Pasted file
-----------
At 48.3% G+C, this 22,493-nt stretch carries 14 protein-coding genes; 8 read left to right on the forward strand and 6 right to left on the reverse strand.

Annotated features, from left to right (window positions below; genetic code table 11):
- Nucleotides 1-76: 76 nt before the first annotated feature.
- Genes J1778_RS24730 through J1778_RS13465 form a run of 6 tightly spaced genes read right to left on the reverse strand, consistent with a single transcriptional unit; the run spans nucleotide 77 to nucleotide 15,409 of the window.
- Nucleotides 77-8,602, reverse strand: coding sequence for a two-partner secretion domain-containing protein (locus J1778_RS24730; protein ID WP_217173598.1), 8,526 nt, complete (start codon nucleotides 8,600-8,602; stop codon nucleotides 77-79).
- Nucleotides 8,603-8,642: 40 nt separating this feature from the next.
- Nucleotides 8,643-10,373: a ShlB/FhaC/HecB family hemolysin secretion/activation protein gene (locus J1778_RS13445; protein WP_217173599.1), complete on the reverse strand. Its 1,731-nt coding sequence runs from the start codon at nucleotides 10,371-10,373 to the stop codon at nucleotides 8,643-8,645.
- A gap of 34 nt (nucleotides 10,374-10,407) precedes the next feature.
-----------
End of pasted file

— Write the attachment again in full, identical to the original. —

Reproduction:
At 48.3% G+C, this 22,493-nt stretch carries 14 protein-coding genes; 8 read left to right on the forward strand and 6 right to left on the reverse strand.

Annotated features, from left to right (window positions below; genetic code table 11):
- Nucleotides 1-76: 76 nt before the first annotated feature.
- Genes J1778_RS24730 through J1778_RS13465 form a run of 6 tightly spaced genes read right to left on the reverse strand, consistent with a single transcriptional unit; the run spans nucleotide 77 to nucleotide 15,409 of the window.
- Nucleotides 77-8,602, reverse strand: coding sequence for a two-partner secretion domain-containing protein (locus J1778_RS24730; protein ID WP_217173598.1), 8,526 nt, complete (start codon nucleotides 8,600-8,602; stop codon nucleotides 77-79).
- Nucleotides 8,603-8,642: 40 nt separating this feature from the next.
- Nucleotides 8,643-10,373: a ShlB/FhaC/HecB family hemolysin secretion/activation protein gene (locus J1778_RS13445; protein WP_217173599.1), complete on the reverse strand. Its 1,731-nt coding sequence runs from the start codon at nucleotides 10,371-10,373 to the stop codon at nucleotides 8,643-8,645.
- A gap of 34 nt (nucleotides 10,374-10,407) precedes the next feature.